5 Steps You Can Take to Rebuild Self-Esteem

Depression thrives on low self-esteem. Having low self-esteem means we often see ourselves in an unforgiving, and skewed perspective. We might struggle to assert and express ourselves. Feeling as though we’re always the toxic, negative person in a relationship or situation. As though we’re ruining the lives of those closest to us and as though we’re lucky that they’re putting up with us.


Because we feel this way, it can be hard for us to have any clarity over whether our relationships or circumstances are toxic to us. We struggle to take a step back and to see our value. Blaming all that is wrong, on ourselves.

When we are unable to see our own value and abilities, it affects our actions and our thoughts.

Signs of low self-esteem

– Comparing ourselves to our peers and seeing ourselves as lacking in some way.

– Blaming ourselves for the actions of others.

– Seeking approval/validation from others from others.

– Feeling frightened to reach for our dreams because we have so little faith in our abilities.

– Feeling undeserving of help and kindness

– Playing down achievements

– Fearing rejection.

– Feeling helpless, hopeless, worthless and unlovable.

– Considering ourselves a burden.

– Giving so much of ourselves to others, that there’s nothing left for us.

– Putting ourselves down

– Never feeling good enough

– Feeling unable to accept compliments or translate them into pity

– Taking constructive criticism as a personal attack

There isn’t a quick fix to rebuilding self-esteem. It doesn’t happen overnight. It takes time, self-compassion, self-acceptance, patience and mindful action. It’s also a work in progress.

You might not know where to begin and so we’ve put together some steps that you can take to start building your self-esteem back up.

Be Mindful of Self-Talk

If we’re repeatedly told the same things over and over, we’ll eventually start believing them. It’s super-important then, that we make the effort to be aware of our self-talk, of the things we repeatedly tell ourselves. Negative self-talk can really alter our perspective on the world and our role in it. The problem with negative self-talk is that over time, it can become something which happens automatically – we don’t even realise we’re doing it. In order to change that, we need to start being super mindful of our thoughts. We need to consider whether the expectations we place on ourselves are realistic and fair. Whether we allow ourselves to make mistakes and learn from them, or make mistakes and erode ourselves with the contact belittling and ruminating.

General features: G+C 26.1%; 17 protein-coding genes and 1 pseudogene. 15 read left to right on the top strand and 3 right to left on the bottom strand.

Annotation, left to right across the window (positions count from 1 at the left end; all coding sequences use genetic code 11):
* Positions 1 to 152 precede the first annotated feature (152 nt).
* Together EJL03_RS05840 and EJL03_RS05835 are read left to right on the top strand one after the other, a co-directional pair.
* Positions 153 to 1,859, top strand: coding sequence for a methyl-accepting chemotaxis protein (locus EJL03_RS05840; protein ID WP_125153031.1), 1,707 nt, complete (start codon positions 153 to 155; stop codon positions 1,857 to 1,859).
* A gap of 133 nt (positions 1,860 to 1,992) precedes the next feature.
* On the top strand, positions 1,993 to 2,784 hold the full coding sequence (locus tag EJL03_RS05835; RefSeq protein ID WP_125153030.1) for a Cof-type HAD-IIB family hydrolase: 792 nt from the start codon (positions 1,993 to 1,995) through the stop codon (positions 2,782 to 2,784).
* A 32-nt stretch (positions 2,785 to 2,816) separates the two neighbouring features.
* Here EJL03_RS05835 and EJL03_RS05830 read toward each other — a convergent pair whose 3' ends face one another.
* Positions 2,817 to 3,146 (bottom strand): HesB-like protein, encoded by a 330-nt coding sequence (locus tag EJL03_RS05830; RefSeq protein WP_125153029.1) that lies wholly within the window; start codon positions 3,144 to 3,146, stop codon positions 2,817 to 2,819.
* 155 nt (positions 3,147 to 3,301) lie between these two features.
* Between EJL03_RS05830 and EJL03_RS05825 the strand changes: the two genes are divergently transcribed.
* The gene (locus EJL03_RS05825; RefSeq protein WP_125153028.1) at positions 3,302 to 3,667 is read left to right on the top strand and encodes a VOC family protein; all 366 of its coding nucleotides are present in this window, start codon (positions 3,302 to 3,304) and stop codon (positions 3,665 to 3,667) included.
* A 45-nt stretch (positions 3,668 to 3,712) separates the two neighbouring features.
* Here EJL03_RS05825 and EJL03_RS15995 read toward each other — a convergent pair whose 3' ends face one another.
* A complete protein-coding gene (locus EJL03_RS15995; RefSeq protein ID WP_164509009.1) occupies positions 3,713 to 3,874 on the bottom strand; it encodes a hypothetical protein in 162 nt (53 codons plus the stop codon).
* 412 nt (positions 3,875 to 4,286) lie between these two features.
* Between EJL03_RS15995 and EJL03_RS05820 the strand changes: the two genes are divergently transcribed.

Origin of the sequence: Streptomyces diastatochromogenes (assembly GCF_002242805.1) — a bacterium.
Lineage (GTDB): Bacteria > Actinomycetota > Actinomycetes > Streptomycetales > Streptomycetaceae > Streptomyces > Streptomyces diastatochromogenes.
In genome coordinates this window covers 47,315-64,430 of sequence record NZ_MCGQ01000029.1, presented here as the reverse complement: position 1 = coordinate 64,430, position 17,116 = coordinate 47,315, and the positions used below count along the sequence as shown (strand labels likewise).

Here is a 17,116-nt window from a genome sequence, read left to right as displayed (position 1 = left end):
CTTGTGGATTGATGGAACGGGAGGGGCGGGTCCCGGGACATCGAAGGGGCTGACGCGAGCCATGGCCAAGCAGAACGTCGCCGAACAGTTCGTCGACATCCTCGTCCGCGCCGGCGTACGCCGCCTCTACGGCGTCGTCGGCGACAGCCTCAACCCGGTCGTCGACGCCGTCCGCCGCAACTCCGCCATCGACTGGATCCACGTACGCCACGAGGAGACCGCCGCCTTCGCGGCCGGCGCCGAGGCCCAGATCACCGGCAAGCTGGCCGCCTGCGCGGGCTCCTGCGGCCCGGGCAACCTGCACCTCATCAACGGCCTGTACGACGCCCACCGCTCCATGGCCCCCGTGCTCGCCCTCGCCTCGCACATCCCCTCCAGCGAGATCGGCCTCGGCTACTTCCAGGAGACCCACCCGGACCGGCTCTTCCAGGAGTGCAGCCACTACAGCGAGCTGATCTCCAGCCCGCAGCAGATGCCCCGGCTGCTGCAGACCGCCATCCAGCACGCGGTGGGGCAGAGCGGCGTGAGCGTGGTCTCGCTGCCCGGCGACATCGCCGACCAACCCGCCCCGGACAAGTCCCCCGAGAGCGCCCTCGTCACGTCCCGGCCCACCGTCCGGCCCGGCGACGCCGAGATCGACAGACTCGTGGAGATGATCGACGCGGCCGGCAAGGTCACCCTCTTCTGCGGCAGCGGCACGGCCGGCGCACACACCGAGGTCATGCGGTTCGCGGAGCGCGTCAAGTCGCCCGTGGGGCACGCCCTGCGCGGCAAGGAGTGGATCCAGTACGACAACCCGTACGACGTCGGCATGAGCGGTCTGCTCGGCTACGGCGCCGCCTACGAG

Limit the Time You Spend With People Who Make you Feel Icky

As we grow, our relationships with other people change too. Sometimes the relationships grow with us, sometimes they don’t. Sometimes we spend time with people and we don’t really enjoy it, it doesn’t feel like a choice but an obligation. Sometimes we don’t know how to say ‘no’ and so we bend backwards to accommodate the needs of others. Try to prioritise spending time with those you enjoy spending time with. Those who you would absolutely choose to see. Practise saying ‘no’ too. It’s not easy, but it does get easier over time.

Break Things Down Into Teeny Actions

Pick something – a task, a goal, a dream. Break it down into the smallest possible action. Take that action. And then repeat the process. Each time you complete a micro action, your faith in your abilities will grow incrementally over time. Teeny actions tend to be achievable, maintainable and not at all overwhelming.

Make a Concerted Effort to Practise Self-care

Self-Care really matters and it doesn’t have to be expensive. Actions speak louder than words. The negative self-talk can be unbearably loud, overbearing and persuasive. When we take small actions of self-care, we’re sticking two fingers up at those thoughts. We’re taking back some of the power. We’re showing our negative thoughts that actually, we ARE worthy of care and kindness.


Stop Comparing Yourself to Others

We only see what people want us to see. We live in a world where people project the best versions of themselves online. Their success does not equal your failure. It’s a heavily edited version of their lives that we see. You’re only seeing the very best bits of their story, not the hard work, heartbreak nor self-doubt.

Each and every one of us is individual – in our personalities, life experiences and perspectives. We’re not on a level playing field with our peers, we never have been. Playing the comparison game is futile, our low self-esteem means we’ll always end up feeling inferior.

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